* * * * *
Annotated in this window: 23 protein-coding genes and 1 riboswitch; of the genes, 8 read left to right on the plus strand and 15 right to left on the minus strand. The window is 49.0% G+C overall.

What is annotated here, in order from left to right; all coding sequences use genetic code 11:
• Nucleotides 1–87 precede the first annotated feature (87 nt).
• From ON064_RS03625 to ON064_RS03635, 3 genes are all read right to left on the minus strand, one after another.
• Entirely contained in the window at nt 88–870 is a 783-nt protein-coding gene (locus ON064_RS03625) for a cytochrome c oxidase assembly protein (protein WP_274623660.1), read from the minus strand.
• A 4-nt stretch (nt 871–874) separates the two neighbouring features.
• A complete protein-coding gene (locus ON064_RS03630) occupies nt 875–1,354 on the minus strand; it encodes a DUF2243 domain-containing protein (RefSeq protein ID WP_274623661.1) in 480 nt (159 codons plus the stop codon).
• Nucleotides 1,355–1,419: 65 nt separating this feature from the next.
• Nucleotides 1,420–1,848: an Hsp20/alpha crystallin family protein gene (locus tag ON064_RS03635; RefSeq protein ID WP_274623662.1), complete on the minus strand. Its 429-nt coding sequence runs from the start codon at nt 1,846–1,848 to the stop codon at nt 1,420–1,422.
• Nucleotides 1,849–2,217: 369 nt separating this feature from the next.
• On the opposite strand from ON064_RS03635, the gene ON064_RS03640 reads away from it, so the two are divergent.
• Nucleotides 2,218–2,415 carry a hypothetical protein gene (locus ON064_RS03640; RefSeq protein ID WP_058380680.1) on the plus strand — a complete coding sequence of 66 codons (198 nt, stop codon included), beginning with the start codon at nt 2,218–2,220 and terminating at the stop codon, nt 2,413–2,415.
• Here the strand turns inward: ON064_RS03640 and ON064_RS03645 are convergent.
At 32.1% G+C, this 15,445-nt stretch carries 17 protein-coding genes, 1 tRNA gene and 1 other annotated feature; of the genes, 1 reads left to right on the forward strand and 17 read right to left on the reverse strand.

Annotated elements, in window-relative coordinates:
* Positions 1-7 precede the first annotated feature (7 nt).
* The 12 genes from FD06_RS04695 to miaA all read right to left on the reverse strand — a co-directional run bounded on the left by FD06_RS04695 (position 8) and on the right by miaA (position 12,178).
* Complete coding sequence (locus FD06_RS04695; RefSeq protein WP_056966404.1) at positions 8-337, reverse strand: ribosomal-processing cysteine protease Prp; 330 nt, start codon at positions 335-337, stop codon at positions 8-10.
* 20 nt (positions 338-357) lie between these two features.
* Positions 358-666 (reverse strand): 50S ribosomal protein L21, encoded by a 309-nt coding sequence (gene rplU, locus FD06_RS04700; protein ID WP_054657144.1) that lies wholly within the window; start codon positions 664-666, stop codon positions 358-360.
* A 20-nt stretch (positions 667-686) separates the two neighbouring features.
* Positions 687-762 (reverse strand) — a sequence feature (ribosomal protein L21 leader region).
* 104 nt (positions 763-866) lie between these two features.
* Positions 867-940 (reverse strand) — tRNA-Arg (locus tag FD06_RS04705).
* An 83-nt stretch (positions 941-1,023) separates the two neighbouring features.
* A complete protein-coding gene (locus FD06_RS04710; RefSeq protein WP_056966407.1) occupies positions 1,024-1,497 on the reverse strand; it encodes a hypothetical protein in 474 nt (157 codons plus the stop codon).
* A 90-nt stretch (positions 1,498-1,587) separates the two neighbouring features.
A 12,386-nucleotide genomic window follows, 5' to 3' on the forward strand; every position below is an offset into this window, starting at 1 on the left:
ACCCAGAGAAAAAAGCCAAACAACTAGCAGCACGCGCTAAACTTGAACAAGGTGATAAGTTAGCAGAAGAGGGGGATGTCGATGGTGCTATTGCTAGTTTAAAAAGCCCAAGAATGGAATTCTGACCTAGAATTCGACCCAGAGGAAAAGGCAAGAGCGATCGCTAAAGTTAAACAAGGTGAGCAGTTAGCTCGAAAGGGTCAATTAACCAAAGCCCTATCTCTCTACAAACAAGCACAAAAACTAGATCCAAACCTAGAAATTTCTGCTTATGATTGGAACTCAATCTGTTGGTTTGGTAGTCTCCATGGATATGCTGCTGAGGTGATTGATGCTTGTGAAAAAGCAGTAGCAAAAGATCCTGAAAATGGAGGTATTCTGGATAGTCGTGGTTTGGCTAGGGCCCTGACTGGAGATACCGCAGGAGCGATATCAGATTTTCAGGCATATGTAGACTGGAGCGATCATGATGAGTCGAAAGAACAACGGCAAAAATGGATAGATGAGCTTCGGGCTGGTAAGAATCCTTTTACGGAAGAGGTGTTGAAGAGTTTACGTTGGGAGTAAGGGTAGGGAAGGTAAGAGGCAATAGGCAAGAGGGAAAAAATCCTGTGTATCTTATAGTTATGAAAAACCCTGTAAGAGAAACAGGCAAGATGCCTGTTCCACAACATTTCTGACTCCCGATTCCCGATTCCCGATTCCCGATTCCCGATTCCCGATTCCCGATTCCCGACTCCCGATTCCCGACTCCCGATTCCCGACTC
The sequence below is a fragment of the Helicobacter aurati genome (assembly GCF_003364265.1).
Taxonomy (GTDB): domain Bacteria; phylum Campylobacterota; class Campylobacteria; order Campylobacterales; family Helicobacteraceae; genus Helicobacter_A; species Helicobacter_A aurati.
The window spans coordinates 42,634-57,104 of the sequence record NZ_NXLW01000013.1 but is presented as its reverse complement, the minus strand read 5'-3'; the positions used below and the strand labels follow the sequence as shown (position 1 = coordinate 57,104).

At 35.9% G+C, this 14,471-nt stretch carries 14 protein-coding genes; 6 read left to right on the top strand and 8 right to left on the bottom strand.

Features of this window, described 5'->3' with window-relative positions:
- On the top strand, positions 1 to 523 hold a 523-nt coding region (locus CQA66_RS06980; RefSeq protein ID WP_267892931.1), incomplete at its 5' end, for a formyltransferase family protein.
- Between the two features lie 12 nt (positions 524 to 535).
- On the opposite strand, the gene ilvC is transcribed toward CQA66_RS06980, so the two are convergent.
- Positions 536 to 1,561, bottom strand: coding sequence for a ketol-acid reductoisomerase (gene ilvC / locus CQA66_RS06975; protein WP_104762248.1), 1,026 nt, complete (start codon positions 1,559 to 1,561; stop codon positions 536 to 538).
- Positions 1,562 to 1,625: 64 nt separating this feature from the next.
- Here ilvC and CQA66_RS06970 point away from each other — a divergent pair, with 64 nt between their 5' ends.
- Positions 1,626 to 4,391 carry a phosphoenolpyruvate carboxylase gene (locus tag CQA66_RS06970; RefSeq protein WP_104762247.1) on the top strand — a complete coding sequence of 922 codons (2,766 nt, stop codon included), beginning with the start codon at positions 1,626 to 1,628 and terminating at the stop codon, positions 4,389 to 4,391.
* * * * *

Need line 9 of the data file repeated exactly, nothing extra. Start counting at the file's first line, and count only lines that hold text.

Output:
• Nucleotides 1,420–1,848: an Hsp20/alpha crystallin family protein gene (locus tag ON064_RS03635; RefSeq protein ID WP_274623662.1), complete on the minus strand. Its 429-nt coding sequence runs from the start codon at nt 1,846–1,848 to the stop codon at nt 1,420–1,422.